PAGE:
Oh how soon men forget,
The road to ruin and regret,
But time and wisdom will prevail,
For the truth can never really fail.
It does not reside in vanity or calloused men,
Or in the hurried answers of a passionate pen.
It lives in the house of wisdom and beauty,
In questions devoted to honor and duty.
John W Berry *
April 8, 1985
When I was in high school and into college my friends and I would try, at the beginning of each new year, to challenge ourselves to read the entire Bible. We even had special Bibles that would divide it up for you into 365 sections to make it easier. Typically, I would only make it mid-way through Leviticus because I COULD NOT HANDLE the excruciatingly long lists of names that I couldn’t even begin to pronounce. I would start to feel like God was trying to kill me. That obviously wasn’t fair since he let all those people live to be like 400 years old, so I would quit.
I’ve quit a lot of other things in my life too. Jobs. Golf. My first marriage. Running. Smoking. Not drinking (yes, you read that correctly). Sewing a quilt for my nephew that I started before he was born (he’s now 5). Parenting (j/k – sort of). And therapy - many, many times.
As many of you know by now, I’ve been going to therapy for like ever. 15 plus years to be sort-of exact. I had been told several times that therapy was something I would probably need throughout my entire life.
Therapy is hard work. Probably the hardest next to reading the entire Bible within a year or even a lifetime. We can go ahead and add reading the Lord of the Rings to that list of impossibly hard things to do too.
I didn’t believe those real-life voices telling me this “idea” that therapy might be a life-long adventure because I thought that I was going to therapy to fix myself. So, I would go and then quit either because I was finally felt fixed or because I would get annoyed that I wasn’t yet fixed, so I didn’t see the point.
But there is one thing in my life I have committed to not quitting and it is this: to find myself. To know myself. This is because I fully believe that finding and knowing myself is finding and knowing God. It is not self-worship. It is honoring the very idea that I was created in God’s image. It is finding the prevailing wisdom, and the infallible truth that exists within me. It is learning to live in the house of wisdom and beauty.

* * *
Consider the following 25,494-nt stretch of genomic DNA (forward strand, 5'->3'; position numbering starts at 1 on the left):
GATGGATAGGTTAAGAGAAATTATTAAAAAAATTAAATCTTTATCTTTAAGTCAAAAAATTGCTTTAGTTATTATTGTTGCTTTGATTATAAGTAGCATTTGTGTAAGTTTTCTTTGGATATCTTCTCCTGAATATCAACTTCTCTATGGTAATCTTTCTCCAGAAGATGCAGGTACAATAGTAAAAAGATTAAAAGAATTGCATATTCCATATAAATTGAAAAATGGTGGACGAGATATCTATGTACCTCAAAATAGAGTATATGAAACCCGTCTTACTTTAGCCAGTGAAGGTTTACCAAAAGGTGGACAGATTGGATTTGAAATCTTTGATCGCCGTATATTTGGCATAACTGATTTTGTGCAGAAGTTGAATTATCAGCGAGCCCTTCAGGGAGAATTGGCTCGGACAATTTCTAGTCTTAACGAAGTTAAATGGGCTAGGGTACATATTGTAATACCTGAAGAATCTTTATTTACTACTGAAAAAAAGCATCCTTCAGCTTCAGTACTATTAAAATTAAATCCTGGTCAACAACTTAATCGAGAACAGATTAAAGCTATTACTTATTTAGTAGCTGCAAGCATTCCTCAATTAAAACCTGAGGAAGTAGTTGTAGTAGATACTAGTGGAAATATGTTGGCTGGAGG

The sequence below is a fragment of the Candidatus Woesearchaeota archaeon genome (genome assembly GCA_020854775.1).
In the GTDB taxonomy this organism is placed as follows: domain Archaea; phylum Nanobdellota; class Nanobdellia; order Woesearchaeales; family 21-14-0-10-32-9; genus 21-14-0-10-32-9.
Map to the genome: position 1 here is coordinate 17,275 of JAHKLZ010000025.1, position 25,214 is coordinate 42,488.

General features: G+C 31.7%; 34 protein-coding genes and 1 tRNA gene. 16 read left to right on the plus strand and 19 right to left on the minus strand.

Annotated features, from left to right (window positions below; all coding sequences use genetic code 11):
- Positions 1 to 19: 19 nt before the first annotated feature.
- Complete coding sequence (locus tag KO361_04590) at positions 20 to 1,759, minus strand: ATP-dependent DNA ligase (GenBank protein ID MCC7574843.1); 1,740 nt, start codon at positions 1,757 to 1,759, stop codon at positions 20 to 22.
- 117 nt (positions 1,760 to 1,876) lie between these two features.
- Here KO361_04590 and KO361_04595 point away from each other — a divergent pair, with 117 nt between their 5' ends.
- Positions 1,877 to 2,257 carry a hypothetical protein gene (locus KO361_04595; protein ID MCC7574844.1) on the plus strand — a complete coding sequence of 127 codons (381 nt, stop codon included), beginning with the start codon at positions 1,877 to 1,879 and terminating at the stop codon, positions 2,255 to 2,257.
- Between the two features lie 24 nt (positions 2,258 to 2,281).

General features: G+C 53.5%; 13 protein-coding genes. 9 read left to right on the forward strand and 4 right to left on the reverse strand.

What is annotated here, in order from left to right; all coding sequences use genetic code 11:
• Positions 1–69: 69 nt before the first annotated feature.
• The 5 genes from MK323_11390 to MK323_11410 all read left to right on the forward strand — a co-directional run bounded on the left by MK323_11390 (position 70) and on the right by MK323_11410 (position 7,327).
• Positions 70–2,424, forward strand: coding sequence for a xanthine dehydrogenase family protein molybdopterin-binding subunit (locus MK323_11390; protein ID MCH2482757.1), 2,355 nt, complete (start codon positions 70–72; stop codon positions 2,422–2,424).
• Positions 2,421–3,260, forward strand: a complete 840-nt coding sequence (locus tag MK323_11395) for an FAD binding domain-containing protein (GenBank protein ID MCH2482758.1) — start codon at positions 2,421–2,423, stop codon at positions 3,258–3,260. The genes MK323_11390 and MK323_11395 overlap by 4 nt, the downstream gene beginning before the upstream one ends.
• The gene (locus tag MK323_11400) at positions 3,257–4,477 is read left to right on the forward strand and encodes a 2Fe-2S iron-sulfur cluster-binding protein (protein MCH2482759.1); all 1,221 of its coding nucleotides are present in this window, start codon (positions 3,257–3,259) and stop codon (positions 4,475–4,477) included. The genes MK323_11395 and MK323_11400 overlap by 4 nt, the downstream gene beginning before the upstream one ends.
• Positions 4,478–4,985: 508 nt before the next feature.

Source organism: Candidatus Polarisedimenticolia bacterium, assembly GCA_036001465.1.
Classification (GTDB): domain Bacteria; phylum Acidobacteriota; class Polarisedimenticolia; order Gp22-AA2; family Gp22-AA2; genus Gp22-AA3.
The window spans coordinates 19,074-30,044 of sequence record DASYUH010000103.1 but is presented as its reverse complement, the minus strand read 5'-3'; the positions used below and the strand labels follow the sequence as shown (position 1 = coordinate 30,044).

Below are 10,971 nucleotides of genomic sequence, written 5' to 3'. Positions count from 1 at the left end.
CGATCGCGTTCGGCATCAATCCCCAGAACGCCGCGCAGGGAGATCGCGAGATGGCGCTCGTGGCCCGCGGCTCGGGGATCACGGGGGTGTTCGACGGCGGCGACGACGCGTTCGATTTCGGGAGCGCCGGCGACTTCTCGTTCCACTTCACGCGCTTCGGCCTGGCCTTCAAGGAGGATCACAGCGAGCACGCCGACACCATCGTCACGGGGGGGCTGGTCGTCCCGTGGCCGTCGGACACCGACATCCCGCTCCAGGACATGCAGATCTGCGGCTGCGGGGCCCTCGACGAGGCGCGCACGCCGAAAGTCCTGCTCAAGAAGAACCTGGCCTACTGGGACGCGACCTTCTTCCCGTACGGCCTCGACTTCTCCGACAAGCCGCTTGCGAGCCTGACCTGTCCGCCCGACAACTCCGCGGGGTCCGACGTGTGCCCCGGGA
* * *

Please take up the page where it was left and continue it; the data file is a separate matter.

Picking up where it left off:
Therapy is my path to that. For some it is Yoga. For others, it is meditation. For some, it truly is reading the entire Bible, multiple times. There are those that are able to find themselves in a church community. AA is at the top of some of my dear friends’ lists. For me I tend to need therapy the most, and a mix of a few (or a lot) of other things as well. Every other Monday at 4:30 you now know where to find me, but please don’t.
Life happens. Shit happens. And, it is in those moments of life or shit that I lose myself all over again and that losing often feels like a breaking. It often feels like I am broken again and that I need therapy to glue the pieces back together.
I am finally realizing that it isn’t about fixing. There is none of me that needs fixing. I’m not broken and never will be. That isn’t what therapy is about. What it is about is remembering that I’m always there, hence God is always there, s/he and I are just often buried under the rubble of life’s earthquakes. I just have to be willing to keep looking.
I am one who continually needs help with that looking part. And, just like the creators of those Bibles broken into 365 parts to make it easier, therapy makes my life easier. Preachers help many do the same. AA sponsors too. I don’t mean easier meaning that nothing affects me or that shit doesn’t continue to happen, because, well, that’s as much an unrealistic thought as my being able to ever really quit eating gluten or of my friends Jenny and Windy ever going camping with or without me. You can also just watch the news these days to know that life/shit doesn’t stop. It’s not about that. It’s about not forgetting that I’m still in there somewhere and God isn’t leaving and never has and never will.
Thanks for reading.
* John W. Berry is my birth father. This is an excerpt from a poem he wrote. I love the excerpt because it feels so relevant to today, not just in my personal life, but also in relationship to the world we are living in right now.
If this or any of the writing resonates with you, please consider signing up for updates. And, as always, feel free to share.